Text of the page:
Biochemical observations on so-called hereditary Tyrosinemia

Gerald E. Gaull, David K. Rassin, Gail E. Solomon, Ruth C. Harris, John A. Sturman

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64 Scopus citations


Decreased activities of methionine-activating enzyme (ATP: L-methionine-S-adenosyl-transferase, EG. (23 and 18 versus normal 86 nmoles product produced/mg soluble protein/h) and cystathionine synthetase [30] (28 and 6 versus normal of 98 nmoles product produced/mg soluble protein/h) in the presence of normal activity of cystathionase [30] (104 and 108 versus normal of 125 nmoles product produced/mg soluble protein/h) were demonstrated in the liver of two patients with so-called hereditary tyrosinemia. This decreased activity also was associated with documented deficiency of p-hydroxyphenylpyruvic acid oxidase, tyrosine transaminase, and phenylalanine hydroxylase with values of 3 and 1.2 versus normal of 60, 2.6 and 0.8 versus normal of 20, and 3.5 versus normal of 13.7 (μmoles/g wet weight of liver/h, respectively (table II). In one patient, the biopsy was performed after the concentration of tyrosine in the plasma had been made normal (less than 1.0 mg/ 100 ml) for 3 months by dietary restriction (fig. 2). This patient has subsequently maintained normal concentrations of amino acids in the plasma on an ad libitum diet for 18 months. These findings give evidence that the abnormalities on the pathway of metabolism of methionine are independent of the abnormality in the metabolism of tyrosine and that the latter may be self-limiting in some cases (table I).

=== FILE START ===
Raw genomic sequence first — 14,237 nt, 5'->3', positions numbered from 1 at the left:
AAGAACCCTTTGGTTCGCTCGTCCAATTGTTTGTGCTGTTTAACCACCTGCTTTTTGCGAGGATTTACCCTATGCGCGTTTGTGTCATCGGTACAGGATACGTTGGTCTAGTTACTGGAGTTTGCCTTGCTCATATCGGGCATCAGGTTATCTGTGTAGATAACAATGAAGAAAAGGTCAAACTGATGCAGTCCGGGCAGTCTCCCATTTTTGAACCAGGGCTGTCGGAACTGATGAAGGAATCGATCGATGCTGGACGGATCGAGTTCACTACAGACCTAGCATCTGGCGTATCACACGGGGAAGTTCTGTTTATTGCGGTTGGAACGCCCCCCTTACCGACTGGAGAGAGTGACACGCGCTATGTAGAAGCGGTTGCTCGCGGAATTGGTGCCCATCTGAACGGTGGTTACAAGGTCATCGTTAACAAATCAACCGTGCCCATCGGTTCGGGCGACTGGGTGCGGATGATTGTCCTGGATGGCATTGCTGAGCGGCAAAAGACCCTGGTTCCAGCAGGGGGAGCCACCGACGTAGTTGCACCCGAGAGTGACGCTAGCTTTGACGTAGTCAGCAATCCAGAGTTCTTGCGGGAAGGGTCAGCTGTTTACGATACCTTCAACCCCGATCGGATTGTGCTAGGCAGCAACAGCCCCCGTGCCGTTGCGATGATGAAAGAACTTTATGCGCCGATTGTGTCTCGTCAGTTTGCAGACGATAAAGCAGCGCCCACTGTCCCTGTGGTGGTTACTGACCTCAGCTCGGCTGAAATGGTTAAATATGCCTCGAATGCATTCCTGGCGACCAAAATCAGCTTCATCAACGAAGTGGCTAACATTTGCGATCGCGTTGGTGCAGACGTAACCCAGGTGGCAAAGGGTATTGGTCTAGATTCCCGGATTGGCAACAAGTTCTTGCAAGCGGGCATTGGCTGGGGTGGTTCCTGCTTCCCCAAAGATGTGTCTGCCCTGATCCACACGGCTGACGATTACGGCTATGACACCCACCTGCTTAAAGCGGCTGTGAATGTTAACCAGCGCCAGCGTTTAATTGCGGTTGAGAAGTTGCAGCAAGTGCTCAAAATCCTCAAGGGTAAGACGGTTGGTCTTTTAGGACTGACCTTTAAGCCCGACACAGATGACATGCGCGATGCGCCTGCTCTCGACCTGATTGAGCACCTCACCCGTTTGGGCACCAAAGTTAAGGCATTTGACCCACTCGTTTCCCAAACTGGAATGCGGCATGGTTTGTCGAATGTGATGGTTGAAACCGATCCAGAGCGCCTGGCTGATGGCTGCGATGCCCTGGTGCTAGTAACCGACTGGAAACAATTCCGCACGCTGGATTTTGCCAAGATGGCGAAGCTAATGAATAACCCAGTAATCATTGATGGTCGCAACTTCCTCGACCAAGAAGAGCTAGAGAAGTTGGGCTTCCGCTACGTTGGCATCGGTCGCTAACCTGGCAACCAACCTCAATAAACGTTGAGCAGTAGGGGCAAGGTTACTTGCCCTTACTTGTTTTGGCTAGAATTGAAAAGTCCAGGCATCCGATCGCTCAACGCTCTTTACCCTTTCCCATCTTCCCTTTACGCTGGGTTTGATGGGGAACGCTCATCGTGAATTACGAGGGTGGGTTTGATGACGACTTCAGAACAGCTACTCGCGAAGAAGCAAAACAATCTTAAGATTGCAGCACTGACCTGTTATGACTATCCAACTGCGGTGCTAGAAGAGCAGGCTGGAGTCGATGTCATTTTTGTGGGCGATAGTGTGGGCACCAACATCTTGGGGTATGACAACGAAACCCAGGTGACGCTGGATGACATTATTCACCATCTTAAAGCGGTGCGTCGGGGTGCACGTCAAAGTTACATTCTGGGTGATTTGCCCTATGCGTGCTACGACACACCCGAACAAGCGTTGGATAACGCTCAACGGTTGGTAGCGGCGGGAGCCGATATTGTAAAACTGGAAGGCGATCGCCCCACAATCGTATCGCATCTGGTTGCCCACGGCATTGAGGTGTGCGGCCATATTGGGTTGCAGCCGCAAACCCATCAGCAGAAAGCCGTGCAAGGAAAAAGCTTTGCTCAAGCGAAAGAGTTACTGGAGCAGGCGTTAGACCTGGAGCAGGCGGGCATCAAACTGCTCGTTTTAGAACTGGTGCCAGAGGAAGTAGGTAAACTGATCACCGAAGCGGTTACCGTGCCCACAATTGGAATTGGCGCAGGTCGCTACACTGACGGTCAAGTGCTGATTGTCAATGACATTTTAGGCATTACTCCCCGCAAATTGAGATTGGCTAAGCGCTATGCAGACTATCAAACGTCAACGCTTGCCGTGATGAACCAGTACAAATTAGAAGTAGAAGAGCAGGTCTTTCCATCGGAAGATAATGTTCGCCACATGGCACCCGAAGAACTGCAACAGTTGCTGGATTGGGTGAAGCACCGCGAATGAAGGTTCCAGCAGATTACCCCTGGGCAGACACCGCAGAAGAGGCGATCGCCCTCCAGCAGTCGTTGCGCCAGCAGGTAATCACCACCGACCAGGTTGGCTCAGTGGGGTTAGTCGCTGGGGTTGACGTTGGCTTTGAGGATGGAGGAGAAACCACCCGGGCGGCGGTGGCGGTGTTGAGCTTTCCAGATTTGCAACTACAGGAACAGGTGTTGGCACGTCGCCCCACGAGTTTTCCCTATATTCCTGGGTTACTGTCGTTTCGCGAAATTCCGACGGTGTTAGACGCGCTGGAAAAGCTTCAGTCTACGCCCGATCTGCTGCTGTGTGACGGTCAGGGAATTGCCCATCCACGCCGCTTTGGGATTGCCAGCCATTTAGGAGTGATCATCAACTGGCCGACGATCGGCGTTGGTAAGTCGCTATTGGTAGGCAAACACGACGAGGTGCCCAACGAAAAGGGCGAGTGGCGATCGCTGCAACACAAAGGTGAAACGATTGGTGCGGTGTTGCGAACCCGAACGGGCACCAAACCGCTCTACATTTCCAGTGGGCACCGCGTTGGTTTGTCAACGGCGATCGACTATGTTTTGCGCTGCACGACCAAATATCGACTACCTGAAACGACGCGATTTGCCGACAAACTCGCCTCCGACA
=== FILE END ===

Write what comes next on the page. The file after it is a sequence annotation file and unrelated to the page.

Original languageEnglish (US)
Pages (from-to)337-344
Number of pages8
JournalPediatric Research
Issue number4
StatePublished - Jul 1970
Externally publishedYes

ASJC Scopus subject areas

  • Pediatrics, Perinatology, and Child Health


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